April 21, 2005
By David Urano
One's a lifelong reader. "I grew up in the country, so it was cornfields or books. I usually chose the books."
The other's a reading convert. "The first book I read, 'The Chronicle of Narnia,' was so exciting I read the entire series in one summer. I thought, 'If I can read all those, I can keep reading.'" And so she does.
Together, linguistics majors Talya Strader (the convert) and Leah Overholt (the lifelong book lover) formed the Front Room Book Club. The two work at the Baker University Center coffee shop, and they were inspired by a customer who spent many summer mornings talking with them about books. After working out minor details with their supervisor, Tim Hogan, such as who would run the book club (Talya and Leah) and how to pay for the books (money from the university's contract with Pepsi takes care of that), the club began accepting members fall quarter.
Eight students soon signed up to delve into Mark Haddon's "The Curious Incident of the Dog in the Night-time" and do what very few college students take time for - read for pleasure. They followed that one with "Middlesex" by Jeffrey Eugenides. The club met twice again during winter quarter, initially to discuss "A Heartbreaking Work of Staggering Genius" by Dave Eggers and then to deliberate Jean-Dominique Bauby's "The Diving Bell and the Butterfly: A Memoir of Life in Death." Right now they're reading Dorothy Allison's "Bastard Out of Carolina." They'll discuss that at their next meeting May 3 and will get "Coraline" by Neil Gaiman. So if you're interested in joining, stop by in May.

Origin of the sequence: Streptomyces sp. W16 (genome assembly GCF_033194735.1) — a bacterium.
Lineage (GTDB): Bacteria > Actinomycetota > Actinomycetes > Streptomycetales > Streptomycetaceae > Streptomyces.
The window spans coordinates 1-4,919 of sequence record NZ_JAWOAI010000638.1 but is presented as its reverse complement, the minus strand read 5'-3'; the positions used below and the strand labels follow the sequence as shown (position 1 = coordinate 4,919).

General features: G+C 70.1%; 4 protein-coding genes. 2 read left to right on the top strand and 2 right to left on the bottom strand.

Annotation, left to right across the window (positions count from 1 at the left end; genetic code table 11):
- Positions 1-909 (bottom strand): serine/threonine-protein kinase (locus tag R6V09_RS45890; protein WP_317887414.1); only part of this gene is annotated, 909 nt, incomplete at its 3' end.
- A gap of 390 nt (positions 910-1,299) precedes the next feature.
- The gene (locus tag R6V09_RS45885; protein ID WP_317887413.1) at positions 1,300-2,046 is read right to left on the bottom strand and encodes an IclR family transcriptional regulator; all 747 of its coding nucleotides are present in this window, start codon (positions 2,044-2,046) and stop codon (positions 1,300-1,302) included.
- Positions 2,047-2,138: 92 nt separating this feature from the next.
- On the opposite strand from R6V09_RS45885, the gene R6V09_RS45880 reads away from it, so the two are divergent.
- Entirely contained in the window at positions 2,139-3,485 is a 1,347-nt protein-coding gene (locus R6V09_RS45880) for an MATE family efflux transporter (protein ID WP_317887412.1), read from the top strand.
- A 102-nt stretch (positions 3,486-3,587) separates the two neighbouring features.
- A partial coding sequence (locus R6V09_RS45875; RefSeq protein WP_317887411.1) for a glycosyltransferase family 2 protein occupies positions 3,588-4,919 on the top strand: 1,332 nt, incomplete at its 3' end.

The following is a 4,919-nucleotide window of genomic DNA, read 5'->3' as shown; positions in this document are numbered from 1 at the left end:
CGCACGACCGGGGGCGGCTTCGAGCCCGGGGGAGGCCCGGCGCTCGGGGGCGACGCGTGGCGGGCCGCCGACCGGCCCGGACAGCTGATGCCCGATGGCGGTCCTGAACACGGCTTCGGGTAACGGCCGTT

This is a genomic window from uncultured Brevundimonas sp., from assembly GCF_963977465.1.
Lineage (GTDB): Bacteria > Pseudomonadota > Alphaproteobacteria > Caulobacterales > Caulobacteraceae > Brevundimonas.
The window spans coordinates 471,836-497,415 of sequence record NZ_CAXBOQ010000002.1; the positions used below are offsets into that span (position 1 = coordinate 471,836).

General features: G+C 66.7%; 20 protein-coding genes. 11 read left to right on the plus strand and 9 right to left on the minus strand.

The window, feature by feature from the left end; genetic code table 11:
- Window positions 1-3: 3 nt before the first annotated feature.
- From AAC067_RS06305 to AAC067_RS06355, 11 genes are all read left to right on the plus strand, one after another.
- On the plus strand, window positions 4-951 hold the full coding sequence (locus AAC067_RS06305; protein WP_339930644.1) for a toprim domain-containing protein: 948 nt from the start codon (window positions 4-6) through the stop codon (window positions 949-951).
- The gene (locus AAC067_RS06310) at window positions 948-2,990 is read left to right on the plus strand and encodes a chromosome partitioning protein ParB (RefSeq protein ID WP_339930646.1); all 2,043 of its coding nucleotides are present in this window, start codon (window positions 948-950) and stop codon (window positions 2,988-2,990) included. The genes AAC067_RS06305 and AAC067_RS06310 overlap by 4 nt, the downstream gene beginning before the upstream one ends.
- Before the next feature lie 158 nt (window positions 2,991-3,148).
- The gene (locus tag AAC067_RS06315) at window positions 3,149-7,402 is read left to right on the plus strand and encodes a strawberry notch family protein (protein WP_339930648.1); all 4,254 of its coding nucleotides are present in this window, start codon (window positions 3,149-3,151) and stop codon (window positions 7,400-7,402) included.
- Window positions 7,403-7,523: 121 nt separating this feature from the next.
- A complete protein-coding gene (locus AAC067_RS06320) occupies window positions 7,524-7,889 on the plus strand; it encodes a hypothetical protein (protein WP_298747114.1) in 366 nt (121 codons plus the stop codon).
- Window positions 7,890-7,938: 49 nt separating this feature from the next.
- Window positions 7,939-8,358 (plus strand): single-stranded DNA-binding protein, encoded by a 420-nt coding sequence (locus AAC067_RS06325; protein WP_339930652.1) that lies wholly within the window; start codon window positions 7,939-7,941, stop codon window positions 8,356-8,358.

And the discussions are lively. Talya says she and Leah have a hard time getting a word in once things get rolling. Perhaps the readers are fueled by the generous urn of Front Room coffee on a nearby table, but more likely it's the passion they share for books that keeps them going.
Senior Erin Brennan, an early childhood development major, has been with the club from the beginning. For her, the best part is the opportunity to talk books with other people.
Finding the time to read is important to her. "I do it for myself," she says. "It's my relaxing time."
Talya and Leah agree the club succeeds because it's fun to hang out with people and share thoughts about a book without the pressure of a class.
"This will sound corny," Leah says, "but books are like friends. You can have old friends and go visit them. You can have adventures and have fun and enjoy."
No, Leah, that doesn't sound a bit corny. It sounds like someone who knows the joy of reading.
The students in this story demonstrate how creating a sense of community and an appealing environment provide a special place in which to learn, live and work; one of Vision Ohio's guiding principles.
David Urano is senior media producer with University Communications and Marketing.